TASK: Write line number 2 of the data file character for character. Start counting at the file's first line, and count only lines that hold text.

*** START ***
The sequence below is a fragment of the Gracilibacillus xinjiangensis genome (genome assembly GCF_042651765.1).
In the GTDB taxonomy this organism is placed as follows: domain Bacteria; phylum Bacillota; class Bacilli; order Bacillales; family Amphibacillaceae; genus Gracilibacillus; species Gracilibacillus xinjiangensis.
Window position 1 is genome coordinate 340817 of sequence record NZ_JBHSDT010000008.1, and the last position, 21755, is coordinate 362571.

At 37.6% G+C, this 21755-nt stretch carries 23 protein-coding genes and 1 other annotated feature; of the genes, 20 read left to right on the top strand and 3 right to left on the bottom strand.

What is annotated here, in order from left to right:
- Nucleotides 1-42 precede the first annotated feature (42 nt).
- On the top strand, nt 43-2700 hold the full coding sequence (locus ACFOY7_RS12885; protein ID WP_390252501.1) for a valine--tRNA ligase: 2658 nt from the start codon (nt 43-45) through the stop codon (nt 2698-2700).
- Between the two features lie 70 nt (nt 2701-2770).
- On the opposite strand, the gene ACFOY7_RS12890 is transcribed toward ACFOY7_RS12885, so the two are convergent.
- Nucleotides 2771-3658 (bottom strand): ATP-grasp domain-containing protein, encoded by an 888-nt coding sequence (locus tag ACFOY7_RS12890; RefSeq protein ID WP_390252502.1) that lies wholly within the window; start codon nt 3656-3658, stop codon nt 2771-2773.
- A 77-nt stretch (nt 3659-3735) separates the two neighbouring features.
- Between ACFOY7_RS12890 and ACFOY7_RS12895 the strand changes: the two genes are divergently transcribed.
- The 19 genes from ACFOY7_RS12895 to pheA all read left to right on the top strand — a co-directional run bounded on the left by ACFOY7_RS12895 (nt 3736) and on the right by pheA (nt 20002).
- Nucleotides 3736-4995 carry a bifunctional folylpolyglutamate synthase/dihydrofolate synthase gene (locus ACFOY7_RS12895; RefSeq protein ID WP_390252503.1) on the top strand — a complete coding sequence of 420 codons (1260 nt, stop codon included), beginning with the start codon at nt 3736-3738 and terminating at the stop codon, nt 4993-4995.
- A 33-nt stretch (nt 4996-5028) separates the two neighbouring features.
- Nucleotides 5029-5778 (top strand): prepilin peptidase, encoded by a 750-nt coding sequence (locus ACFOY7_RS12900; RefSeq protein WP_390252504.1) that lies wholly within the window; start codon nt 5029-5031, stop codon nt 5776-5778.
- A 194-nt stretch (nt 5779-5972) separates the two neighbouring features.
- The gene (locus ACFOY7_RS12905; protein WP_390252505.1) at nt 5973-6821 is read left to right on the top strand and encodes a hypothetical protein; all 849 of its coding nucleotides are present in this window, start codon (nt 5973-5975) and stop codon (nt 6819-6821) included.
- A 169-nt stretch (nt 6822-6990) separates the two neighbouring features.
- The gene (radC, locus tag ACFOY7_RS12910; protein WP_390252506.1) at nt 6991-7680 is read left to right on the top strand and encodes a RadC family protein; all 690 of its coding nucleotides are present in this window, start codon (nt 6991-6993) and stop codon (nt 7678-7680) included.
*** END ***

In the GTDB taxonomy this organism is placed as follows: domain Bacteria; phylum Bacillota; class Bacilli; order Bacillales; family Amphibacillaceae; genus Gracilibacillus; species Gracilibacillus xinjiangensis.